The Department recognises that the handling of civil negligence claims has changed significantly since the time when the review of compensation for the Armed Forces was being considered. In introducing his reforms on the Civil Procedure Rules, which were introduced on 26 April 1999, Lord Woolf stated the intention that "litigation will be less adversarial and more co-operative" and that "people will be encouraged to start court proceedings to resolve disputes only as a last resort, and after using other more appropriate means when these are available". These reforms had not had a chance to have much impact on the perception that civil negligence claims could be protracted and difficult at the time of the review and the consultation document was written reflecting the unreformed civil litigation process.

  In handling civil negligence claims today, the Department takes due account of the Woolf Reforms. The Department fully complies with the civil procedures rules and less than 3 per cent of the Department's cases now go to Court Wherever liability is not an issue, the Department tries to settle claims in Counsel-to-Counsel discussions to avoid the cost and personal stress of extended court cases. This method of negotiated settlement has had a significant effect on the way claims are handled due to the claimant and defendant showing an element of goodwill combined with a realistic approach. This has demonstrated that it is possible to agree a settlement without recourse to the courts. As the Committee will be aware, if a person or organisation fails to comply with the Woolf rules, sanctions can be applied. To date no sanctions have been taken against the Department.

  While the Woolf reforms have done much to simplify the claims process, it is still true that there are disparate awards made for similar disablements in civil litigation. This will always be the case, as in settling the claim such issues as the value of lost earnings, age of the claimant and their expectations will all have an impact on the assessment as well as other factors unique to the case and the judgement of the Court. The variation in these settlements is most clearly demonstrated in the Judicial Studies Guidelines which give an indication of the range of payments made against particular conditions.

The review document says that "the structure of the new compensation package should be not too far out of line with awards available in civil negligence claims". In coming to this viewpoint, what assumptions have been made about levels of awards in legal cases and the methods use in calculating them?

  The proposed compensation schemes structure reflects two of the key elements of awards made in civil negligence claims. It provides, firstly, compensation for pain and suffering and secondly, where appropriate, compensation for loss of earnings. The payment of a lump sum for pain and suffering is in accord with the majority of civil settlements, and, while the approach varies in civil settlements, loss of earnings are often awarded as an income stream. The courts would seem to prefer future settlements of loss of earnings claims to go down the route of income streams, in preference to lump sums. There is also understood to be discussion within the judiciary on whether a Judge should be able to make an "income stream" a condition of settlement rather than, as currently, where both parties in the claim have to agree the terms of payment. Regular income streams are a common feature of public service compensation schemes.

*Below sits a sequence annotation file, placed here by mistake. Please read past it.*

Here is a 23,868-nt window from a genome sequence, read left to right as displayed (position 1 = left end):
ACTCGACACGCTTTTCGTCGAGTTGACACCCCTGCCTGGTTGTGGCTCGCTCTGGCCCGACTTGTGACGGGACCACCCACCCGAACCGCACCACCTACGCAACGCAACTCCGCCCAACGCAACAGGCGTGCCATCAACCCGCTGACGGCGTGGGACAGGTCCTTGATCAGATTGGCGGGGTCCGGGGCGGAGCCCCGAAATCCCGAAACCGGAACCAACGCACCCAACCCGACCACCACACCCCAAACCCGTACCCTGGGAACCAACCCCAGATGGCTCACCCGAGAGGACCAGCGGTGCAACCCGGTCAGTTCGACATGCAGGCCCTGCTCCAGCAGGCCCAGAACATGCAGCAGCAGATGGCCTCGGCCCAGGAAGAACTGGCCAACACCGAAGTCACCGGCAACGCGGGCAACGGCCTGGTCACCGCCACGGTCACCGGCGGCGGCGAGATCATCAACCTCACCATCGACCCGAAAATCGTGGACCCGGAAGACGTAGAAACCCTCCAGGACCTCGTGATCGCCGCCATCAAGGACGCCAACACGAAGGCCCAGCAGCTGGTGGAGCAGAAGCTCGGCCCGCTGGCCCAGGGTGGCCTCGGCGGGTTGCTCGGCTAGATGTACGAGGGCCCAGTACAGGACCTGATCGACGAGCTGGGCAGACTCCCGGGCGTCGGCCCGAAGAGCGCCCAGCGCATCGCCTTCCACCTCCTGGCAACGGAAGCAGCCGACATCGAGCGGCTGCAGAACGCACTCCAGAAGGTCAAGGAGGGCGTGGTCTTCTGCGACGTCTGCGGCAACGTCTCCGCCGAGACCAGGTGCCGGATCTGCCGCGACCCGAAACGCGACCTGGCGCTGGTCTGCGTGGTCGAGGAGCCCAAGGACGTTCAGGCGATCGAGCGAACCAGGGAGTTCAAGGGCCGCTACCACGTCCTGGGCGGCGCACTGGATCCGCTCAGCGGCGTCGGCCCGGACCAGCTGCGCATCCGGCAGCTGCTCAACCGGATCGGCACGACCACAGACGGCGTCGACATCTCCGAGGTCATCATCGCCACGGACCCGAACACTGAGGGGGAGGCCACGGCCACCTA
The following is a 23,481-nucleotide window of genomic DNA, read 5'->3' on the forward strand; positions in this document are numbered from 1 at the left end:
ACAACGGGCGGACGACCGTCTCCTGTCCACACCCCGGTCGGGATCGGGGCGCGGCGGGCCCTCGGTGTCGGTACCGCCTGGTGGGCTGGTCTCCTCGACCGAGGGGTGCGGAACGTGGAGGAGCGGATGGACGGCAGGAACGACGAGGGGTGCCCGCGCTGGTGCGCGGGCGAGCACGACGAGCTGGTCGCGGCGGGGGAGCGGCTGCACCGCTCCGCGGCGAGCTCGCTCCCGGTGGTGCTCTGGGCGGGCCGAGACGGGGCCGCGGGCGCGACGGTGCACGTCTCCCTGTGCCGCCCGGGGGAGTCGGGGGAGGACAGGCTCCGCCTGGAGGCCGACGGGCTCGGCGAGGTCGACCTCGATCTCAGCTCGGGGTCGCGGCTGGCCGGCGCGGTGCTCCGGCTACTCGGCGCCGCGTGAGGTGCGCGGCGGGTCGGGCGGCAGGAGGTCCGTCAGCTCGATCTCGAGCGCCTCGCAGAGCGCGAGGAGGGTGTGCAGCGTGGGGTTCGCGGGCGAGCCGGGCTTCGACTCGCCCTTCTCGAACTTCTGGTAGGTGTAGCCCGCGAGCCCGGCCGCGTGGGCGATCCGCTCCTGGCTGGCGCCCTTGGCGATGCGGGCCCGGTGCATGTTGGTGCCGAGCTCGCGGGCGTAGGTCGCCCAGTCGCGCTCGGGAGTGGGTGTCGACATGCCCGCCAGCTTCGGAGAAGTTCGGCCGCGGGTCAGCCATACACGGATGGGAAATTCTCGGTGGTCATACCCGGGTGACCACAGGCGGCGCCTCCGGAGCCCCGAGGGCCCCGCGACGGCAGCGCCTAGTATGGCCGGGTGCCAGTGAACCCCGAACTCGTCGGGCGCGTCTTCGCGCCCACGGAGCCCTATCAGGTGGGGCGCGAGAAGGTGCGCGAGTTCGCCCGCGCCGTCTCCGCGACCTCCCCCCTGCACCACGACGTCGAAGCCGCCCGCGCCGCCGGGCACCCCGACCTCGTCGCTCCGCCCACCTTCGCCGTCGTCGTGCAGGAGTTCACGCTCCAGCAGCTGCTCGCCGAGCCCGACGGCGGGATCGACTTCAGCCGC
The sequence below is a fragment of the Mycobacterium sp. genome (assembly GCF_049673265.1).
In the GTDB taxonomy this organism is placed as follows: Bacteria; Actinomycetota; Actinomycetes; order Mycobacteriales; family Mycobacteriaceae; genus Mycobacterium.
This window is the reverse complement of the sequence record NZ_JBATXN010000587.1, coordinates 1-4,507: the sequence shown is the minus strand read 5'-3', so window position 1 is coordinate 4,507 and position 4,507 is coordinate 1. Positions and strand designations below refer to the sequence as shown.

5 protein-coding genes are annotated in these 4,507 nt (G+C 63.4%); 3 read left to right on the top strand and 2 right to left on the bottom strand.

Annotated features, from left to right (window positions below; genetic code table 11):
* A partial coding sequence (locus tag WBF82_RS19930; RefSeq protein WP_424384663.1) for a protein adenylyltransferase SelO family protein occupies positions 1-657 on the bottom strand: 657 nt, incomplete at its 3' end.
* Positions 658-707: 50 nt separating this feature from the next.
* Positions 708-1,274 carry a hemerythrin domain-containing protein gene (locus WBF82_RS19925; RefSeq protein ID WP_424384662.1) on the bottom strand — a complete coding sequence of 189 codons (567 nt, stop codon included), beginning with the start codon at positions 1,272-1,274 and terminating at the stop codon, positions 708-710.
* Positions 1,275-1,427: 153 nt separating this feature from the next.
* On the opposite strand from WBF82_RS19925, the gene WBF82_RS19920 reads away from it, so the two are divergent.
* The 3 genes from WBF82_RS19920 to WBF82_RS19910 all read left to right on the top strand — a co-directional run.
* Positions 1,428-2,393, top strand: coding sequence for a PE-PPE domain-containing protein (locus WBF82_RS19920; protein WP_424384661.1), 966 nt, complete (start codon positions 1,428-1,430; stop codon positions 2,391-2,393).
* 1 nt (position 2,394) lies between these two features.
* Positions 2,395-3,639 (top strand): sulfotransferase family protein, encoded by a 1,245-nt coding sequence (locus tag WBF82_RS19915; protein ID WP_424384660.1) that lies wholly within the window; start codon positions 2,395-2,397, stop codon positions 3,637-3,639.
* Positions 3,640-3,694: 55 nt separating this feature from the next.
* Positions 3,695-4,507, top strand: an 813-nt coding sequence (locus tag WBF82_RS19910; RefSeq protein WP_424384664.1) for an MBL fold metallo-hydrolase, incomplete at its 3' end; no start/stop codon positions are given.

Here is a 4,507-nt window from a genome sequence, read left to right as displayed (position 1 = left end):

With regard to the levels of awards, the civil and proposed Armed Forces schemes are not directly comparable. Proven negligence is always an issue in civil damages, while that is not so in the proposed scheme. The proposed scheme does not, therefore, make specific provision for medical or nursing care. In considering provision for care, the Department was satisfied that appropriate medical management, care and rehabilitation for the overwhelming majority of disorders that will be seen in the new scheme is available under UK statute (for example National Health and social services), and that this should be the usual delivery route under the scheme. Where a claimant believes that negligence is involved and that such compensation as has been offered is not sufficient, it remains their right to make a civil claim against the Department for care costs, even if they have already applied for or received compensation from the proposed scheme.

  As was explained in answer to question 21, the values of the tariff for compensation for pain and suffering were devised reflecting information from the Judicial Studies Guidelines. The Department's understanding on how the levels of awards are made in legal cases is as follows:

    First, an amount of damages for pain, suffering and loss of amenity is taken from the Guidelines for the Assessment of General Damages in personal Injuries produced by the Judicial Studies Board. This is normally non-controversial and ensures parity in awards to Claimants suffering very similar injuries.

    In estimating the financial or pecuniary loss, an opinion is formed, from the evidence and probabilities in the case, about the nature and extent of the loss. In the case of loss of earnings, a view must be taken to decide what the Claimant would have been earning if the accident had not happened, allowing for any future increase or decrease in earning power. Then it is necessary to assess how long the loss will continue—whether there is incapacity for life, or for a shorter period. Finally, an estimate must be made of the amount (if any) which the Claimant can still earn in the future, notwithstanding his disability.

    Similarly, if medical and nursing expenses are claimed, it would be a matter of fact what expenses have already been paid and an estimate be made for those not yet incurred.

    Lastly, due account is given to damages awarded in similar cases and publicised in law reports and journals.

Is there a technical difference between being "invalided out" of the Services (para 9.2) and "medically discharged" (para 9.3).

  No. Both terms describe a Service person being discharged from service due to injury or ill health. In using both terms the Department was not trying to draw a distinction between the circumstances described. The Department recognises that for consistency it would have been preferable to have used the same term throughout, and medical discharge perhaps offers a clearer description of the situation.

previous page contents next page

House of Commons home page Parliament home page House of Lords home page search page enquiries index

© Parliamentary copyright 2002
Prepared 9 April 2002